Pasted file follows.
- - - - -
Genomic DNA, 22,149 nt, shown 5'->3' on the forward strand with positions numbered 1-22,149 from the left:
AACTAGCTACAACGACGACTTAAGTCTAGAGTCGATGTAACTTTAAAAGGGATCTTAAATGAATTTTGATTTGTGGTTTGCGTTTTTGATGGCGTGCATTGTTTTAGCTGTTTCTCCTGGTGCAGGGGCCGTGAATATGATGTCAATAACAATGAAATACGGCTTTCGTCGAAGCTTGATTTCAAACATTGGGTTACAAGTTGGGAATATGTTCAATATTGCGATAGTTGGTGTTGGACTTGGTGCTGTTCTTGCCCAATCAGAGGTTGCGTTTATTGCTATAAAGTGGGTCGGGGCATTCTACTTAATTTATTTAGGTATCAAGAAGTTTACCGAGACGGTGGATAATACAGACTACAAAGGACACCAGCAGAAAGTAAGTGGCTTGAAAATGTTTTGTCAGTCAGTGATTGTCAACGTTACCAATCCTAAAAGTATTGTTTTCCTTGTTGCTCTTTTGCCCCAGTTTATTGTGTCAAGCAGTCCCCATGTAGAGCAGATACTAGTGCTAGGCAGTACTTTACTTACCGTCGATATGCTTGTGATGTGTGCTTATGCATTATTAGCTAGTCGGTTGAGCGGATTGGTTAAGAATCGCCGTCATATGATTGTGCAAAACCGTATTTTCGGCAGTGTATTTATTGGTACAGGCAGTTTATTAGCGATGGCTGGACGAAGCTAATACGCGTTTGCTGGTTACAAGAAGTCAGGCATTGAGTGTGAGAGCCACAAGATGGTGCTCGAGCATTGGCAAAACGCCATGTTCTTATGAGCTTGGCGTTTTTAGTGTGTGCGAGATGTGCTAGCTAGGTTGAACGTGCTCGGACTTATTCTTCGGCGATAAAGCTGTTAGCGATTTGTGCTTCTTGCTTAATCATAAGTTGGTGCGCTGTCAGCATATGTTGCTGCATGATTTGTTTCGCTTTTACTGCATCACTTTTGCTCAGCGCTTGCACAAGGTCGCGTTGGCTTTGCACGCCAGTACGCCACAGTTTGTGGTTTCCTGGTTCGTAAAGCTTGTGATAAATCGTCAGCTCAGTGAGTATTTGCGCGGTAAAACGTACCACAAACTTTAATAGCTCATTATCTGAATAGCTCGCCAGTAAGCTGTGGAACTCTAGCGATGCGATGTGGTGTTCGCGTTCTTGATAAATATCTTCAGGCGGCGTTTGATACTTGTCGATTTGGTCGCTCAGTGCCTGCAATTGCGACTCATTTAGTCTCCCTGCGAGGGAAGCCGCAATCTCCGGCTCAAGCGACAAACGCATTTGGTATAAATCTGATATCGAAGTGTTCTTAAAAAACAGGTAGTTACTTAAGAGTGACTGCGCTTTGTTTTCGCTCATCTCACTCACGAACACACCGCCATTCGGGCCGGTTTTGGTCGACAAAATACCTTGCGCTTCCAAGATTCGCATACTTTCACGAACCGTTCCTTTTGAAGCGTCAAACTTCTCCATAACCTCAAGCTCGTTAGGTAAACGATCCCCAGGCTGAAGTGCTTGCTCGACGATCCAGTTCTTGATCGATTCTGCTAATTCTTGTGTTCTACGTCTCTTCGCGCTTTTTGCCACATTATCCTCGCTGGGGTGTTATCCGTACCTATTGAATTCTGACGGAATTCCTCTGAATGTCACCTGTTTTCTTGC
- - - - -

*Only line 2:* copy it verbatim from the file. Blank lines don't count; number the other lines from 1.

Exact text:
AACTAGCTACAACGACGACTTAAGTCTAGAGTCGATGTAACTTTAAAAGGGATCTTAAATGAATTTTGATTTGTGGTTTGCGTTTTTGATGGCGTGCATTGTTTTAGCTGTTTCTCCTGGTGCAGGGGCCGTGAATATGATGTCAATAACAATGAAATACGGCTTTCGTCGAAGCTTGATTTCAAACATTGGGTTACAAGTTGGGAATATGTTCAATATTGCGATAGTTGGTGTTGGACTTGGTGCTGTTCTTGCCCAATCAGAGGTTGCGTTTATTGCTATAAAGTGGGTCGGGGCATTCTACTTAATTTATTTAGGTATCAAGAAGTTTACCGAGACGGTGGATAATACAGACTACAAAGGACACCAGCAGAAAGTAAGTGGCTTGAAAATGTTTTGTCAGTCAGTGATTGTCAACGTTACCAATCCTAAAAGTATTGTTTTCCTTGTTGCTCTTTTGCCCCAGTTTATTGTGTCAAGCAGTCCCCATGTAGAGCAGATACTAGTGCTAGGCAGTACTTTACTTACCGTCGATATGCTTGTGATGTGTGCTTATGCATTATTAGCTAGTCGGTTGAGCGGATTGGTTAAGAATCGCCGTCATATGATTGTGCAAAACCGTATTTTCGGCAGTGTATTTATTGGTACAGGCAGTTTATTAGCGATGGCTGGACGAAGCTAATACGCGTTTGCTGGTTACAAGAAGTCAGGCATTGAGTGTGAGAGCCACAAGATGGTGCTCGAGCATTGGCAAAACGCCATGTTCTTATGAGCTTGGCGTTTTTAGTGTGTGCGAGATGTGCTAGCTAGGTTGAACGTGCTCGGACTTATTCTTCGGCGATAAAGCTGTTAGCGATTTGTGCTTCTTGCTTAATCATAAGTTGGTGCGCTGTCAGCATATGTTGCTGCATGATTTGTTTCGCTTTTACTGCATCACTTTTGCTCAGCGCTTGCACAAGGTCGCGTTGGCTTTGCACGCCAGTACGCCACAGTTTGTGGTTTCCTGGTTCGTAAAGCTTGTGATAAATCGTCAGCTCAGTGAGTATTTGCGCGGTAAAACGTACCACAAACTTTAATAGCTCATTATCTGAATAGCTCGCCAGTAAGCTGTGGAACTCTAGCGATGCGATGTGGTGTTCGCGTTCTTGATAAATATCTTCAGGCGGCGTTTGATACTTGTCGATTTGGTCGCTCAGTGCCTGCAATTGCGACTCATTTAGTCTCCCTGCGAGGGAAGCCGCAATCTCCGGCTCAAGCGACAAACGCATTTGGTATAAATCTGATATCGAAGTGTTCTTAAAAAACAGGTAGTTACTTAAGAGTGACTGCGCTTTGTTTTCGCTCATCTCACTCACGAACACACCGCCATTCGGGCCGGTTTTGGTCGACAAAATACCTTGCGCTTCCAAGATTCGCATACTTTCACGAACCGTTCCTTTTGAAGCGTCAAACTTCTCCATAACCTCAAGCTCGTTAGGTAAACGATCCCCAGGCTGAAGTGCTTGCTCGACGATCCAGTTCTTGATCGATTCTGCTAATTCTTGTGTTCTACGTCTCTTCGCGCTTTTTGCCACATTATCCTCGCTGGGGTGTTATCCGTACCTATTGAATTCTGACGGAATTCCTCTGAATGTCACCTGTTTTCTTGC